"Preaching That Speaks to Women is a must read for any preacher serious about impacting 'all' of a congregation. Mathews not only does a masterful job of describing the key differences in the ways men and women listen and make application from Scripture but also gives very practical ways to bridge the gaps. Get this book--if you're serious about reaching and impacting 60 percent of congregants who fill the pews each week."-Rodney Cooper, Hansen Professor of Discipleship and Leadership, Gordon-Conwell Theological Seminary
"From her own deep well of faith, generosity, and experience, Alice Mathews draws up an overflowing bucket of wisdom for preachers. Preaching That Speaks to Women is so good, it should be a required text in all preaching courses."-Leanne Van Dyk, Western Seminary
Christianity Today 2004 Book Award Winner
"Drawing on her many years of speaking to women, men, and preachers, Alice Mathews explores the differences in the ways women and men listen."--Ecumenism
"A highly accessible book."--Modern Reformation
"Alice Mathews breaks new ground. . . . Preaching That Speaks to Women will appeal to a variety of communicators. Its format is clear and concise and moves the reader logically from point to point. . . . [The author] brings life to this topic in a new and fresh way. Alice Mathews not only makes this an informative and enjoyable book to read, but writes in a way by which both male and female pastors can truly benefit. With a better understanding of who the women in the pews are, pastors will be enabled to address women's needs from behind the pulpit. This book opens the eyes of men and women preachers alike, and it will begin to revolutionize how preachers view listeners in their pews."--Jennie Martone, Journal of the Evangelical Homiletics Society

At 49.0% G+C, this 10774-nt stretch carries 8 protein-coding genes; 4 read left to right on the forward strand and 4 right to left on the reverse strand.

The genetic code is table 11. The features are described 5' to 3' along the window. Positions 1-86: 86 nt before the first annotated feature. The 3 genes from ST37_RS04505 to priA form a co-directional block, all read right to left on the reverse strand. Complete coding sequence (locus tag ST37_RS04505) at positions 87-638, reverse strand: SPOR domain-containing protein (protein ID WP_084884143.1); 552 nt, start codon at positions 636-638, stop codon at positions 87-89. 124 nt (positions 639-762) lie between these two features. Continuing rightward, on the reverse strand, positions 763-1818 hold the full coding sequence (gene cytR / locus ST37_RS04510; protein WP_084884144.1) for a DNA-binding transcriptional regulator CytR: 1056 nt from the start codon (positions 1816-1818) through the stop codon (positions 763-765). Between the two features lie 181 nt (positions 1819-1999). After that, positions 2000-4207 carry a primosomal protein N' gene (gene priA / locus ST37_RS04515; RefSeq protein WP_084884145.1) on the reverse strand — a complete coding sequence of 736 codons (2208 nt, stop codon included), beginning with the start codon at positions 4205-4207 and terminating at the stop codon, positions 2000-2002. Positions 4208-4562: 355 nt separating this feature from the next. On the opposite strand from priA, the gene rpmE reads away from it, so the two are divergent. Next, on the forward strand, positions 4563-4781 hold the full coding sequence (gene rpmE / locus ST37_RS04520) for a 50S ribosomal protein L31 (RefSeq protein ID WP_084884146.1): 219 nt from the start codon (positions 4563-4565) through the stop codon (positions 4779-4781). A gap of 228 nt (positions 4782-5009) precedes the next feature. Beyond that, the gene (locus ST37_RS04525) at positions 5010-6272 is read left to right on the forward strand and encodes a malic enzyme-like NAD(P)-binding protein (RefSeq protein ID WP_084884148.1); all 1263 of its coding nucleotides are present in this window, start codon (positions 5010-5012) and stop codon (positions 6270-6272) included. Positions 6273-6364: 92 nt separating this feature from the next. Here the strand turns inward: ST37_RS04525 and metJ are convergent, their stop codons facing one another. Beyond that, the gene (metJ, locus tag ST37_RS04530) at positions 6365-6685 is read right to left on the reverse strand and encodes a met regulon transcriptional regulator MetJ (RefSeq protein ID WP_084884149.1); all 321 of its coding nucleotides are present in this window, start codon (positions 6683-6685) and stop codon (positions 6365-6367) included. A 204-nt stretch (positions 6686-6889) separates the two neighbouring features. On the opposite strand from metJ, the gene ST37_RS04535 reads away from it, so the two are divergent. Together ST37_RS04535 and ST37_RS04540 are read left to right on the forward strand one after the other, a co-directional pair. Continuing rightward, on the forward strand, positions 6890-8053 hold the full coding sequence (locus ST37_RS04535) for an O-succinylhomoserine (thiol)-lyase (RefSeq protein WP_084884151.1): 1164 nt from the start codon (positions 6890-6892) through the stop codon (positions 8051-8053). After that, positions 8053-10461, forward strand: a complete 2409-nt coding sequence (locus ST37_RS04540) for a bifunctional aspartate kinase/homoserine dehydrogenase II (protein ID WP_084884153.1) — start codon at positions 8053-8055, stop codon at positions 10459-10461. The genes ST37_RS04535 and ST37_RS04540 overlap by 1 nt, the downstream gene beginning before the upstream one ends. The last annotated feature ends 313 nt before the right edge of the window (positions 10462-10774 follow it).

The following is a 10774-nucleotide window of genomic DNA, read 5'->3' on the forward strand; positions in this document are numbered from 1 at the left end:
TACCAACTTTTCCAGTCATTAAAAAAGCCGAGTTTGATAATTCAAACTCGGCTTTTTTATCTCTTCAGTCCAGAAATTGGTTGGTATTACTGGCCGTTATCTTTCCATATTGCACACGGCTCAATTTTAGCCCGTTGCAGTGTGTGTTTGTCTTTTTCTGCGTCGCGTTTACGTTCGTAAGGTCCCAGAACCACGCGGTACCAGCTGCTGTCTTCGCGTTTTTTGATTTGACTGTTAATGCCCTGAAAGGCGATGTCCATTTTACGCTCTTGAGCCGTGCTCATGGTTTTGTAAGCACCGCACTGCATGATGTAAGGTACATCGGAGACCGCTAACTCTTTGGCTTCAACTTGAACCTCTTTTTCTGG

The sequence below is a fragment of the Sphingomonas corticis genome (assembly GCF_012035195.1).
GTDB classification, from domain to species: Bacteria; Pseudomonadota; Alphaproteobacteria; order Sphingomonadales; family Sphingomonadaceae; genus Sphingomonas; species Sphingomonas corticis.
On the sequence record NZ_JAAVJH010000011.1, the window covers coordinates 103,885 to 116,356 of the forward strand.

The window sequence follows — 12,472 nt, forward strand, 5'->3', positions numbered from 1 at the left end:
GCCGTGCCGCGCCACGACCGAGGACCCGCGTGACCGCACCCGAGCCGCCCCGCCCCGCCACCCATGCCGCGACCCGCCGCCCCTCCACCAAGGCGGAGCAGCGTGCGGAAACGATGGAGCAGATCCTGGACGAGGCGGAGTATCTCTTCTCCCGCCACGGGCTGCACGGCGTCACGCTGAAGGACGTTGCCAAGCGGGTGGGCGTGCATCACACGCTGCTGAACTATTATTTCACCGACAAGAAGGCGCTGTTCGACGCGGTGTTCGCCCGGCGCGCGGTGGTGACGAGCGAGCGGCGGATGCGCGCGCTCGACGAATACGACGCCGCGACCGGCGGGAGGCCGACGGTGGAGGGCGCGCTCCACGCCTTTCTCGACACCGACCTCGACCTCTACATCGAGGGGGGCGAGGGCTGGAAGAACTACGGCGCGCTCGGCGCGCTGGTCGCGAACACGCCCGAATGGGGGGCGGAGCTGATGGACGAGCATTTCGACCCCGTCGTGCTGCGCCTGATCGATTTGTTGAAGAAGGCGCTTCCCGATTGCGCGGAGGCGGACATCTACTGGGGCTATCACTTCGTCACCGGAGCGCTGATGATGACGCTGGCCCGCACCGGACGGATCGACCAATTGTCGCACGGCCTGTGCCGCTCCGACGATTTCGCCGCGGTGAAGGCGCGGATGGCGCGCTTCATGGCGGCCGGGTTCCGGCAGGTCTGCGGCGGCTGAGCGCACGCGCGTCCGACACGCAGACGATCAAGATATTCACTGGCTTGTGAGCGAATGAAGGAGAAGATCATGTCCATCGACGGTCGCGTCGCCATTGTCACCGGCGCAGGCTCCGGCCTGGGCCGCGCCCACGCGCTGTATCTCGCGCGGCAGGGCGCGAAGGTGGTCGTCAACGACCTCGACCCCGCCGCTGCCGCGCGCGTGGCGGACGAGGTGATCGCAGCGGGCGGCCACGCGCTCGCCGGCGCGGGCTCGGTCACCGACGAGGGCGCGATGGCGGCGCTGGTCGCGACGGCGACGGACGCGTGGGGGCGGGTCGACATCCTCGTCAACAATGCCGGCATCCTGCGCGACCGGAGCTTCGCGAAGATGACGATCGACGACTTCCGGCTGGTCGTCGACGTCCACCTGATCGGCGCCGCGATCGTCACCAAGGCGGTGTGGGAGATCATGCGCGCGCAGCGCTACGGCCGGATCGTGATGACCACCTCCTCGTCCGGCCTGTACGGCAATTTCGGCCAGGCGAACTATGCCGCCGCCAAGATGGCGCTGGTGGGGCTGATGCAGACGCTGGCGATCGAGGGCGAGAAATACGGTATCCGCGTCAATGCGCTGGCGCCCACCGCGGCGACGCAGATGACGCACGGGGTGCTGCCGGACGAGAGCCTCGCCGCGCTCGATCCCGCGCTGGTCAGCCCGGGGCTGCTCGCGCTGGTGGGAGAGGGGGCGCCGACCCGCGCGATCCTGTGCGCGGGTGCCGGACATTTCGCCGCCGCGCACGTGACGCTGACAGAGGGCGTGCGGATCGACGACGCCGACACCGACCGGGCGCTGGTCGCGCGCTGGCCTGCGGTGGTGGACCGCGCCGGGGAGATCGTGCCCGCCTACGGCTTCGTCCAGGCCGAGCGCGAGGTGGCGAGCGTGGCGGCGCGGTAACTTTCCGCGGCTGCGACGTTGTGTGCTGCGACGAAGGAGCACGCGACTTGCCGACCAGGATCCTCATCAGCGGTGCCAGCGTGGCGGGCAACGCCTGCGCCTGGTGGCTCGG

"A comprehensive study. . . . Each chapter concludes with an excellent summary of the important points, which would be of benefit to the busy preacher who may not have time to digest the whole book. . . . A worthwhile read."--Carolyn Lacey, Evangelicals Now
"An unexpected delight. . . . There is a wealth of information and insight gleaned from a variety of research, along with a careful presentation of general principles for what can and cannot be said about men and women, based on social science and physical evidence. This in itself makes the book useful and interesting, quite apart from the attempt to relate these findings to preaching. The questions posed at the end of each chapter are open-ended and unloaded, allowing readers genuinely to explore their own responses to the issues raised."--Wendy Baskett, Epworth Review
"Mathews's work has many strengths. . . . The result is a thoughtful work with broad application. . . . She challenges pastors to examine, and change if necessary, their basic assumptions about the women they preach to each week. Her goal is to help pastors preach in such way that women can hear God's truth plainly and convincingly and incorporate it into their lives. The book goes a long way toward reaching that goal." --Tracy Hartman, Perspectives in Religious Studies
"Alice Mathews has written an honest book to help male preachers 'step virtually into the skin of a woman to listen as she listens, to hear what she hears, and to think as she might think.' . . . The outcome is an honest, irenic, and provocative challenge to male presumptions and ignorance. . . . Some of us male preachers have much to learn about women listeners, and this book is a valuable tool to deepen our understanding and practice."--Michael J. Quicke, Review and Expositor
"Each chapter provides insights to help preachers better enable their listeners to fulfill [the Great Commandment]. . . . The final chapter explores common blunders that inhibit communication between male preachers and female listeners. If preachers read nothing more than this final chapter, much damage to women listeners' dignity could be avoided, and much edification of women's spirits could be provided. Each chapter includes a section on explicit application to preaching and concludes with a concise summary of important points and probing questions for discussion. These features make the book ideal for discussion and reading groups or as a supplemental text for a homiletics course. Perhaps the best and most surprising feature of this work is that it provides perspectives that I believe would enhance the preacher's ability to communicate with both men and women. . . . Finally, here is a book that will explain the difficult things I've wanted to explain after numerous services but did not have the heart to do so. . . . Refreshing, balanced, and imminently practical."--Holly Zehr, Stone-Campbell Journal
"Delves into psychology, epistemology, and more, to give the reader a vision that breaks stereotypes and empowers an entire congregation."--Worship Leader